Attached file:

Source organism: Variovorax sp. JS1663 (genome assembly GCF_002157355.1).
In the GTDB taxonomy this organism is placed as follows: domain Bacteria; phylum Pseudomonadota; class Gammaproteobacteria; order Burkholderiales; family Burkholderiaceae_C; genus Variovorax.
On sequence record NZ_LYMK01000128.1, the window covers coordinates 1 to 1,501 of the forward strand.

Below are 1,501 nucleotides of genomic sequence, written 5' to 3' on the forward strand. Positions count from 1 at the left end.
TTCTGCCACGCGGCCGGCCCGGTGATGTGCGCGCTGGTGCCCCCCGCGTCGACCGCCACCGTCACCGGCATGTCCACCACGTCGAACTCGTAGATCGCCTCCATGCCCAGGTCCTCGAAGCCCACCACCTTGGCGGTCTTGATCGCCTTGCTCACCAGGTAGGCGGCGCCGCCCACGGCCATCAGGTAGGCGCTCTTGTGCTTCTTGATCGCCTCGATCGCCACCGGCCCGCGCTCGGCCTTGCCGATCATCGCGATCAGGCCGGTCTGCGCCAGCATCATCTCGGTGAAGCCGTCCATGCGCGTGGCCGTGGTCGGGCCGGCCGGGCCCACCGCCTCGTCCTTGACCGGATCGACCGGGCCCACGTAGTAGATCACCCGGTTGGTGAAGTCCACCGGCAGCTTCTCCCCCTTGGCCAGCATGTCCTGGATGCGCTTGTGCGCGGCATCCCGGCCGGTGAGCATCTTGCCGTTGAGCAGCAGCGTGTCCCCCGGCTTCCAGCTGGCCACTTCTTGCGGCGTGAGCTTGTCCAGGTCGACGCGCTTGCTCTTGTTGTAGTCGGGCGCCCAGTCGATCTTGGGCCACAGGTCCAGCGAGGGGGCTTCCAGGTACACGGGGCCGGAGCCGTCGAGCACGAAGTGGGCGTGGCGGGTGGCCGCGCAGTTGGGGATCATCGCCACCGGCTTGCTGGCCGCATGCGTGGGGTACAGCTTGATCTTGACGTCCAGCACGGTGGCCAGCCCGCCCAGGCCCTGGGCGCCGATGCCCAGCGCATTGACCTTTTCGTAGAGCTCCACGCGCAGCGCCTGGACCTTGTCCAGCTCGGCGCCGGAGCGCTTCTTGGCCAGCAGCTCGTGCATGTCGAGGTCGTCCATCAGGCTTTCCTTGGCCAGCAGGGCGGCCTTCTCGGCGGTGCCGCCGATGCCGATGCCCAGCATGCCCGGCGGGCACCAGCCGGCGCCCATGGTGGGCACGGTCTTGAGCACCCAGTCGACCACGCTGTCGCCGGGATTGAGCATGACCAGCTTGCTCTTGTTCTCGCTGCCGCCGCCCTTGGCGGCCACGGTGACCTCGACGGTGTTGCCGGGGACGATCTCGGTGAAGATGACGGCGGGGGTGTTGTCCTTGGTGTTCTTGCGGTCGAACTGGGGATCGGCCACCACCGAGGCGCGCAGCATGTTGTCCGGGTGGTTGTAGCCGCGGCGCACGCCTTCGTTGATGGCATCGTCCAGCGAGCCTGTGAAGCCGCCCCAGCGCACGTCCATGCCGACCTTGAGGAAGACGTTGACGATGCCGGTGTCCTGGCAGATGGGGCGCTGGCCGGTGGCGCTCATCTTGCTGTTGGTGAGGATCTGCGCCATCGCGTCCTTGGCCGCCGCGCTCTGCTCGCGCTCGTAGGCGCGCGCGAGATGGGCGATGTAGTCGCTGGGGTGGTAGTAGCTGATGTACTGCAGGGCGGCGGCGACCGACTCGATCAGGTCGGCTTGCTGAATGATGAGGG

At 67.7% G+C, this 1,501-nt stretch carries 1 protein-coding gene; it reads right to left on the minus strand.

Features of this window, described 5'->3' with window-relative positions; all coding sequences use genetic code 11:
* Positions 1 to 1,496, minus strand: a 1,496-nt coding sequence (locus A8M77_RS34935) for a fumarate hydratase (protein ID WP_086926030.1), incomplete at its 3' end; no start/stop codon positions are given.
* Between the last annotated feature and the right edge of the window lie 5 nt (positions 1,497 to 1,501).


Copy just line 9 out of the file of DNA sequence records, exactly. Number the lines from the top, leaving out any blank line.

* Between the last annotated feature and the right edge of the window lie 5 nt (positions 1,497 to 1,501).